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Mamshit in Wikipedia
Mamshit (Hebrew: ממשית) is the Nabataean city of Memphis. In the Nabataean period, Mamshit was an
important station on Incense Road, running from the Idumean Mountains, through the Arabah and Ma'ale
Akrabim, and on to Beer-Sheva or to Hebron and Jerusalem. The city covers 10 acres (40,000 m2) and
is the smallest but best restored city in the Negev Desert. The once-luxurious houses feature
unusual architecture not found in any other Nabataean city.
The reconstructed city gives the visitor a sense of how Mamshit once looked. Entire streets have
survived intact, and there are also large groups of Nabataean buildings with open rooms, courtyards,
and terraces. The stones are carefully chiseled and the arches that support the ceiling are
remarkably well constructed.
Mamshit was built in 1st century BC as trade post on the way from Petra to Gaza. with time the city
was developed and based also on agriculture. When trade in Mamshit waned with the Roman occupation,
the occupants found another way to make a living: raising horses. The residents of Mamshit bred the
renowned Arabian horse, which brought great wealth to their city. During the Byzantine period
Mamshit also received support from the authorities for being a frontier city. When this funding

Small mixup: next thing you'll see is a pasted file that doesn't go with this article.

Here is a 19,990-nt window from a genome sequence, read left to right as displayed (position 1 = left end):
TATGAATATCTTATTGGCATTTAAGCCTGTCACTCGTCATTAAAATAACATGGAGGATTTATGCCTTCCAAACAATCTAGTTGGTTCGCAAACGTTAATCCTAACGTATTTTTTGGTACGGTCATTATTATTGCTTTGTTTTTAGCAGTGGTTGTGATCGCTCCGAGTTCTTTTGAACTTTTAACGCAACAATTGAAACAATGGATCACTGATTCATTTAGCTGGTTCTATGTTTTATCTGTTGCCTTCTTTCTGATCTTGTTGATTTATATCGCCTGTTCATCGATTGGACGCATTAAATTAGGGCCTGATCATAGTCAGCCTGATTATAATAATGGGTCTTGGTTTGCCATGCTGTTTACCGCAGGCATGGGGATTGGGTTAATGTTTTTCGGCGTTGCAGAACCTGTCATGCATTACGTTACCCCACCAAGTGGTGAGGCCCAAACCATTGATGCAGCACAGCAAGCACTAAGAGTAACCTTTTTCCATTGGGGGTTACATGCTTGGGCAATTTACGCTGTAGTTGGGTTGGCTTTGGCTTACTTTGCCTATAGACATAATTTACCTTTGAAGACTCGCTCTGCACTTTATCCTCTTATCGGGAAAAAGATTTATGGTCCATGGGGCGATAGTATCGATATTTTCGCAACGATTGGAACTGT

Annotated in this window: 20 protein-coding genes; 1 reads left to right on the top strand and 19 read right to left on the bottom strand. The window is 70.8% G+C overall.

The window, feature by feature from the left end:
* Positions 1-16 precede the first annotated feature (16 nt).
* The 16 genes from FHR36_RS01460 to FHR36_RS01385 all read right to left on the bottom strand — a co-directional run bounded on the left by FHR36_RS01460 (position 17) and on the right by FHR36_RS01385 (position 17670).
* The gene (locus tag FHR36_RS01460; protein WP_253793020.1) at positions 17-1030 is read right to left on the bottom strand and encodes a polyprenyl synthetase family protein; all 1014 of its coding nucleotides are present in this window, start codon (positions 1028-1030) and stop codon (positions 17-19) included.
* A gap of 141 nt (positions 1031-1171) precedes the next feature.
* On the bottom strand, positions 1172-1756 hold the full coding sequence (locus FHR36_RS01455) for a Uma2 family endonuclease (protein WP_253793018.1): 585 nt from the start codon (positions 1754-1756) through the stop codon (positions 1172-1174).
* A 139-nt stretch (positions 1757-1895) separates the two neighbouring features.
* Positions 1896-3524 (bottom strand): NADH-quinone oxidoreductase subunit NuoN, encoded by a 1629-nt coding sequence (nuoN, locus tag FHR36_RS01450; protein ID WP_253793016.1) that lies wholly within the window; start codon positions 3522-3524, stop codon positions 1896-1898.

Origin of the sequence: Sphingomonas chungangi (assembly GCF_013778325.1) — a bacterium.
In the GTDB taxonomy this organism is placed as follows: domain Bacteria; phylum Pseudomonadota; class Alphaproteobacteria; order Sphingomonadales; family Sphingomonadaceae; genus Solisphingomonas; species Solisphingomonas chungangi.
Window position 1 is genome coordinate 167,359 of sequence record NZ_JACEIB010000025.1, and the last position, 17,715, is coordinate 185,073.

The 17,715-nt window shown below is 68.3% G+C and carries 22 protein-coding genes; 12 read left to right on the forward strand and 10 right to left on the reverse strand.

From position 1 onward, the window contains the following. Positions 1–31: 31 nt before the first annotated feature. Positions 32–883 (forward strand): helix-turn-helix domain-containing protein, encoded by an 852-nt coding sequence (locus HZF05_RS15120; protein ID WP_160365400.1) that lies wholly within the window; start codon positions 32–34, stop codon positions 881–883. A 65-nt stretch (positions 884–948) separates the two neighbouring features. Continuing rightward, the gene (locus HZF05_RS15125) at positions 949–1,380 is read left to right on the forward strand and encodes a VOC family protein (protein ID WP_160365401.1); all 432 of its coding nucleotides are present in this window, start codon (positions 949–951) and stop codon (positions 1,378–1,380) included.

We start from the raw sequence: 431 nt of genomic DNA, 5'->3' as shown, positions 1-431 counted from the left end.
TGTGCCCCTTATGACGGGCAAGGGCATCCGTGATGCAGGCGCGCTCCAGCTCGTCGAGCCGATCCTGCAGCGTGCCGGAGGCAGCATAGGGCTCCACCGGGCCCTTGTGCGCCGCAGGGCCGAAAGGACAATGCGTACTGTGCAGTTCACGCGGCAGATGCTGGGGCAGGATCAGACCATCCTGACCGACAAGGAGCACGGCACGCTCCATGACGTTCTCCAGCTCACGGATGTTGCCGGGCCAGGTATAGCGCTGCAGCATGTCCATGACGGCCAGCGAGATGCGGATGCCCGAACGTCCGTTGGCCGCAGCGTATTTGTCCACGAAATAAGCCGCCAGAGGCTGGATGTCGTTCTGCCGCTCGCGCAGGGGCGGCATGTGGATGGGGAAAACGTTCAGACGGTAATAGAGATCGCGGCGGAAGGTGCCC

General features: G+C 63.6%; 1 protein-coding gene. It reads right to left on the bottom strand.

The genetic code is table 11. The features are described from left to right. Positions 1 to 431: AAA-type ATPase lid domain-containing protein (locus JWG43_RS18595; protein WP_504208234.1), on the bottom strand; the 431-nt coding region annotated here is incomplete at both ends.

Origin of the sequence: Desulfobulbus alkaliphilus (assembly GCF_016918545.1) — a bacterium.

dried up, at the time of Justinian, the city died a natural death. Before the founding of the State
of Israel, Prime Minister to-be David Ben-Gurion saw Mamshit as the capital of the future country,
which dovetailed with his dream of settling the Negev Desert.
Two churches were discovered in Mamshit. The western Nile Church has a mosaic floor with colorful
geometric patterns, birds, a fruit basket, and five dedications in Greek (the mosaic is not open to
the public). The eastern church has a lectern on small marble pillars, the remnants of which can be
seen at the site.
The biggest hoard ever found in Israel was uncovered in Mamshit - 10500 silver coins, 158 pounds of
plumbum tonque with foundry signs and a papyrus cluster with ancient Greek texts.
Mamshit was declared a world heritage site by UNESCO on June 2005.
Mamshit Travel Info
Mamshit is a jewel in the crown of Christianitys earliest
days, its desert home on an ancient trading route is a
reminder of how Christianity took its message to the world.
Mamshit, in the central Negev, was first settled by the
nomadic Nabateans, a stop on the 1,400-mile long Incense
Route over which they brought frankincense and myrrh out of
Arabia to the Mediterranean. In the fourth century, the
Nabateans converted to Christianity, as the crosses some
residents carved into the lintels of their homes still
attest. Two large and impressive churches, among the most
ancient in the world, adorned with mosaic floors, also
celebrate the firs presence of Christians here. (Israel
Minister of Tourism)
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